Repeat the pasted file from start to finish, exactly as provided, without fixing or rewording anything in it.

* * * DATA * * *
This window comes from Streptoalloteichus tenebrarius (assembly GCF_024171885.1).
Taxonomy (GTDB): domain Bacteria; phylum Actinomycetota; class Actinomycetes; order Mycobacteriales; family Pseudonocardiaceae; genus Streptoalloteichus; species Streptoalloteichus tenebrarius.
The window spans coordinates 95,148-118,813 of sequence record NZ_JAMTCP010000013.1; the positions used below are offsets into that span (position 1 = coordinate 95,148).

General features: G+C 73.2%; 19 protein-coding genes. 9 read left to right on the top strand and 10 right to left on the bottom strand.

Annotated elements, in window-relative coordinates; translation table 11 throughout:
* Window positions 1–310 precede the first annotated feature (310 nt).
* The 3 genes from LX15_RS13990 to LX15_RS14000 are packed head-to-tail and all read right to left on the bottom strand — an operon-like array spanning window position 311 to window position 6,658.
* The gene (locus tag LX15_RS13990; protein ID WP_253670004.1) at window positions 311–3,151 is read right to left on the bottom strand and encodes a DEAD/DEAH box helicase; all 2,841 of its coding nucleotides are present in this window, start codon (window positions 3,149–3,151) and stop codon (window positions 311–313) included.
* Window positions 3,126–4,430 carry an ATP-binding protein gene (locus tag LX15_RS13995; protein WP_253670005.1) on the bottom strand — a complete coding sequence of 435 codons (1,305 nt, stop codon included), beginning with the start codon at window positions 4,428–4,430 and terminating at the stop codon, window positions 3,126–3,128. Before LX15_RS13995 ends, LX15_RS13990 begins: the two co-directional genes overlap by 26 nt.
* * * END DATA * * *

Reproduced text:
This window comes from Streptoalloteichus tenebrarius (assembly GCF_024171885.1).
Taxonomy (GTDB): domain Bacteria; phylum Actinomycetota; class Actinomycetes; order Mycobacteriales; family Pseudonocardiaceae; genus Streptoalloteichus; species Streptoalloteichus tenebrarius.
The window spans coordinates 95,148-118,813 of sequence record NZ_JAMTCP010000013.1; the positions used below are offsets into that span (position 1 = coordinate 95,148).

General features: G+C 73.2%; 19 protein-coding genes. 9 read left to right on the top strand and 10 right to left on the bottom strand.

Annotated elements, in window-relative coordinates; translation table 11 throughout:
* Window positions 1–310 precede the first annotated feature (310 nt).
* The 3 genes from LX15_RS13990 to LX15_RS14000 are packed head-to-tail and all read right to left on the bottom strand — an operon-like array spanning window position 311 to window position 6,658.
* The gene (locus tag LX15_RS13990; protein ID WP_253670004.1) at window positions 311–3,151 is read right to left on the bottom strand and encodes a DEAD/DEAH box helicase; all 2,841 of its coding nucleotides are present in this window, start codon (window positions 3,149–3,151) and stop codon (window positions 311–313) included.
* Window positions 3,126–4,430 carry an ATP-binding protein gene (locus tag LX15_RS13995; protein WP_253670005.1) on the bottom strand — a complete coding sequence of 435 codons (1,305 nt, stop codon included), beginning with the start codon at window positions 4,428–4,430 and terminating at the stop codon, window positions 3,126–3,128. Before LX15_RS13995 ends, LX15_RS13990 begins: the two co-directional genes overlap by 26 nt.